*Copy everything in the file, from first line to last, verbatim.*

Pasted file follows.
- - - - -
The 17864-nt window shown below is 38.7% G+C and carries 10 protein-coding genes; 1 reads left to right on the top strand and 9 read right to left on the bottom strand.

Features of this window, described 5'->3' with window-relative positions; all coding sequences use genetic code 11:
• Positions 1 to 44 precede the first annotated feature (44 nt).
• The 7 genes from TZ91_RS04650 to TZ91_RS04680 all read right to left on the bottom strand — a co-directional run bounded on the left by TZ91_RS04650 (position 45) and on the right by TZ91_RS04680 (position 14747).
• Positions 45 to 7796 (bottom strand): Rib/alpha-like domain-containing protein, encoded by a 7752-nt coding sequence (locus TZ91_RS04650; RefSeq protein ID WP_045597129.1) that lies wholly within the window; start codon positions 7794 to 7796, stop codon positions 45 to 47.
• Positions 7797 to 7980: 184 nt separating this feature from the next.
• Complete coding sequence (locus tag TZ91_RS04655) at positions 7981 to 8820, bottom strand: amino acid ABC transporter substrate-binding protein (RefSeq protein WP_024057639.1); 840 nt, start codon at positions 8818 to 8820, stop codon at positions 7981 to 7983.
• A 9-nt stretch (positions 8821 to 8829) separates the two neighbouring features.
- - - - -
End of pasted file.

The 17864-nt window shown below is 38.7% G+C and carries 10 protein-coding genes; 1 reads left to right on the top strand and 9 read right to left on the bottom strand.

Features of this window, described 5'->3' with window-relative positions; all coding sequences use genetic code 11:
• Positions 1 to 44 precede the first annotated feature (44 nt).
• The 7 genes from TZ91_RS04650 to TZ91_RS04680 all read right to left on the bottom strand — a co-directional run bounded on the left by TZ91_RS04650 (position 45) and on the right by TZ91_RS04680 (position 14747).
• Positions 45 to 7796 (bottom strand): Rib/alpha-like domain-containing protein, encoded by a 7752-nt coding sequence (locus TZ91_RS04650; RefSeq protein ID WP_045597129.1) that lies wholly within the window; start codon positions 7794 to 7796, stop codon positions 45 to 47.
• Positions 7797 to 7980: 184 nt separating this feature from the next.
• Complete coding sequence (locus tag TZ91_RS04655) at positions 7981 to 8820, bottom strand: amino acid ABC transporter substrate-binding protein (RefSeq protein WP_024057639.1); 840 nt, start codon at positions 8818 to 8820, stop codon at positions 7981 to 7983.
• A 9-nt stretch (positions 8821 to 8829) separates the two neighbouring features.